Since graduating from the University of Michigan with a Bachelor’s in General Studies (with a concentration in film, video, theater and writing), he’s directed a short film, plays and other short works. He also wrote, produced, directed and held starring roles in two low budget feature films; the second, Dark September Rain, is out on DVD. But there’s more of him in the field. He shares that he has “written several screenplays and plays and worked behind the camera as a cinematographer on several low budget projects, designed sets and lights for the stage, gaffed the feature film The Four Corners of Nowhere, and taught acting to children.”
And, of course, since you’re reading about him here, he’s done well as a YA SF/Fantasy indie author, five titles to date on Amazon, starting with The Wizard of Time.
So, how does the minister thing fit into the full G.L. Breedon picture? No idea, but you can’t tell me that that doesn’t make things a bit more intriguing.
How G.L. Got Started Self-Publishing
After spending a year writing The Wizard of Time — about a young time mage in “the center of a war of magic fought throughout the timeline of history,” a story that came to G.L. in a dream — he found that getting it traditionally published was proving impossible, or at least impossibly difficult.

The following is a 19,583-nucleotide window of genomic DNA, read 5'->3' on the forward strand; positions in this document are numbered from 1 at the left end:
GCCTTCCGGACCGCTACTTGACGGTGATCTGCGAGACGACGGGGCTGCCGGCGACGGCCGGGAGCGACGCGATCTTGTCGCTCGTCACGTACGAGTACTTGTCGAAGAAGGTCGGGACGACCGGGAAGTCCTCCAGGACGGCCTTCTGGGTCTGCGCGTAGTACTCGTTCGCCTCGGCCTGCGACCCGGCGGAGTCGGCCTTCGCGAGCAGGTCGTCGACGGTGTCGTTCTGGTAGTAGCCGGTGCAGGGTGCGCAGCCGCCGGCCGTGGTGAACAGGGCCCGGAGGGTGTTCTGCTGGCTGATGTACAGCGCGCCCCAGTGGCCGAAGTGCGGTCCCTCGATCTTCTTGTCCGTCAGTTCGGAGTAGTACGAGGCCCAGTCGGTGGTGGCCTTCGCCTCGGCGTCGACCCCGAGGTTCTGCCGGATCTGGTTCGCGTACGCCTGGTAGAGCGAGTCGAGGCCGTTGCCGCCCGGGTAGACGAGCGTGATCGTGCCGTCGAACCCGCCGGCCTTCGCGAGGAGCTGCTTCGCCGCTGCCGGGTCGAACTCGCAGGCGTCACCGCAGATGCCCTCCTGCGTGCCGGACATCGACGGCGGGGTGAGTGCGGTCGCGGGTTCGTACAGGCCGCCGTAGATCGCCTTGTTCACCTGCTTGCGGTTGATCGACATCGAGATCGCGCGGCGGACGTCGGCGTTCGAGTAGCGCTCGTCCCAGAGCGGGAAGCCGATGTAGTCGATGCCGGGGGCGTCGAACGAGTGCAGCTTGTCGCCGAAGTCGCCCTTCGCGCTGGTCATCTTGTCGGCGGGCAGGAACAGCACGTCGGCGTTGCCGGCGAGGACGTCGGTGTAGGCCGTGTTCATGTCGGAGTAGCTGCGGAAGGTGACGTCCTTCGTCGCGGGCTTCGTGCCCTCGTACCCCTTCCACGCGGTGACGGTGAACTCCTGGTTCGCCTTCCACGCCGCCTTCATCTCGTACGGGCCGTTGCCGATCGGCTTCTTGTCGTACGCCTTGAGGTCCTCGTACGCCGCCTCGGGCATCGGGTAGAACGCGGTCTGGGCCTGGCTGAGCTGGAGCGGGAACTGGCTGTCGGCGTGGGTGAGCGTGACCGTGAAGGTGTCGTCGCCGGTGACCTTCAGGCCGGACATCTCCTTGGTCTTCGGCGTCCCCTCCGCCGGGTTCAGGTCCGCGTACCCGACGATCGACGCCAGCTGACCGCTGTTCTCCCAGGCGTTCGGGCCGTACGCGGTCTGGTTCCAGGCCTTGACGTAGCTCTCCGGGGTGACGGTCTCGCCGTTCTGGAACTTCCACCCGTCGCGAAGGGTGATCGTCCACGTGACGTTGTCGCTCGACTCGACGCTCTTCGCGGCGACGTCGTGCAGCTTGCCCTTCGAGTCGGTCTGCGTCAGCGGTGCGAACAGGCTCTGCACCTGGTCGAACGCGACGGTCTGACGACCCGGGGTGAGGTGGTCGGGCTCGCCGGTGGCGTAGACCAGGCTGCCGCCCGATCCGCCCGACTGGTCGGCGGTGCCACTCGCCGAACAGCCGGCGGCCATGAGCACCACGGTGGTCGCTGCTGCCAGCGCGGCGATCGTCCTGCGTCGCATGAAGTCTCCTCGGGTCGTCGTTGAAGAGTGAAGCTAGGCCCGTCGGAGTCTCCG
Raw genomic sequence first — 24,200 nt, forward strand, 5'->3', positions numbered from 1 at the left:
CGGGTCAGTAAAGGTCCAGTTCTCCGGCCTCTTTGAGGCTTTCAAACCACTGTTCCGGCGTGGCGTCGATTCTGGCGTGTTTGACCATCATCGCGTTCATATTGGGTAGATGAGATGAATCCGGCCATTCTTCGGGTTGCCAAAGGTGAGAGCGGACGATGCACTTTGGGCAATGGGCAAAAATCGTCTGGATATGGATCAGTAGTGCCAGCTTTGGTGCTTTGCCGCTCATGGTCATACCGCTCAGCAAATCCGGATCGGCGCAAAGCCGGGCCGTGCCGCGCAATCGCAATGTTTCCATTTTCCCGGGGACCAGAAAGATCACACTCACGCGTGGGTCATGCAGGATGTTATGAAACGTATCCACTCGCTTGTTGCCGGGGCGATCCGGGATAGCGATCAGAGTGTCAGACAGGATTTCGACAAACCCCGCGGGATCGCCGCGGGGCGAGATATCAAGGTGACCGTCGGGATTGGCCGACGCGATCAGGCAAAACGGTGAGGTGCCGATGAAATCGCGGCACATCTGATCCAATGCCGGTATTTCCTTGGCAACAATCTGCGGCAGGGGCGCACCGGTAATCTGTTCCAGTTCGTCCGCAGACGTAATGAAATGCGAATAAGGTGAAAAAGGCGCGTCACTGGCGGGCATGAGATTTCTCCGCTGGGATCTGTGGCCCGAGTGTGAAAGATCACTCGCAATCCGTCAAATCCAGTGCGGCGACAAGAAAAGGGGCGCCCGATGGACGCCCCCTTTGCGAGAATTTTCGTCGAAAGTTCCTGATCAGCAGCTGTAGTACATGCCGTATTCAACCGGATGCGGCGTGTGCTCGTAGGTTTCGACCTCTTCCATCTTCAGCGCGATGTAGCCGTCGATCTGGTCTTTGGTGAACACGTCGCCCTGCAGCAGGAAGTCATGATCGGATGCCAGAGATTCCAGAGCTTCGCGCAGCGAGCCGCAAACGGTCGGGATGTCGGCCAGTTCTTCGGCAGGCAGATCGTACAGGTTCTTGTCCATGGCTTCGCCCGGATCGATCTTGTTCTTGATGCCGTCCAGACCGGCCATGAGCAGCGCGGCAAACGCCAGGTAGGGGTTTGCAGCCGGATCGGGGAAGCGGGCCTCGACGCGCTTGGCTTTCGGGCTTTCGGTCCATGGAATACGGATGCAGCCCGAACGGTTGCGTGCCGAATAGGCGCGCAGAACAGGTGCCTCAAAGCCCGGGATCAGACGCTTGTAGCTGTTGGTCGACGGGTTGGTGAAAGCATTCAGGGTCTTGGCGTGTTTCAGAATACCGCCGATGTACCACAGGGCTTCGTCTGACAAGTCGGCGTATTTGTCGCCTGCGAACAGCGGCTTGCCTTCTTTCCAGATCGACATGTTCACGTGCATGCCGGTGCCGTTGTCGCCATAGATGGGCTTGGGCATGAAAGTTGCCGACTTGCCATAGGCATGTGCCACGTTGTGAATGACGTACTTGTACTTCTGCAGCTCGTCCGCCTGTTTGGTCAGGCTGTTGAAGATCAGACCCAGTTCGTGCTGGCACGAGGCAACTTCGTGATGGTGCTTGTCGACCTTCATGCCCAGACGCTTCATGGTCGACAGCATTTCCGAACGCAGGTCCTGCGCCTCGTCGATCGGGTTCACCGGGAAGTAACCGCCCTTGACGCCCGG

“After being rejected by every agent who worked with YA fantasy and every YA fantasy publisher that would accept unagented submissions, I came to realize that agents and publishers reject novels for a number of reasons that may have nothing to do with the quality of the writing or the storytelling. It is always easier to say no than yes.”
So G.L. decided to take his work the indie route. Easy way out? Right. As G.L. reminds us, “That’s also when the real work started.” Although he already has five titles out in the marketplace, and he’s hard at work on a sixth, being an indie author isn’t his main source of income. “I’m not writing for a living yet but I’m on the path to doing so and paying some bills in the meantime.”
Self-Publishing Observations and Tips
- “The publishing industry is changing so fast right now that any specific advice is likely to be useless in a year or less.”
“Indie books need the same thing that traditionally published books need to sell: A well written story that is professionally edited, a good cover, and a solid product description.”
“You can do all sorts of marketing and publicity, but from what I can see, the thing that really sells books is word of mouth among readers and having more books to sell. Speaking of which, I should get back to writing.”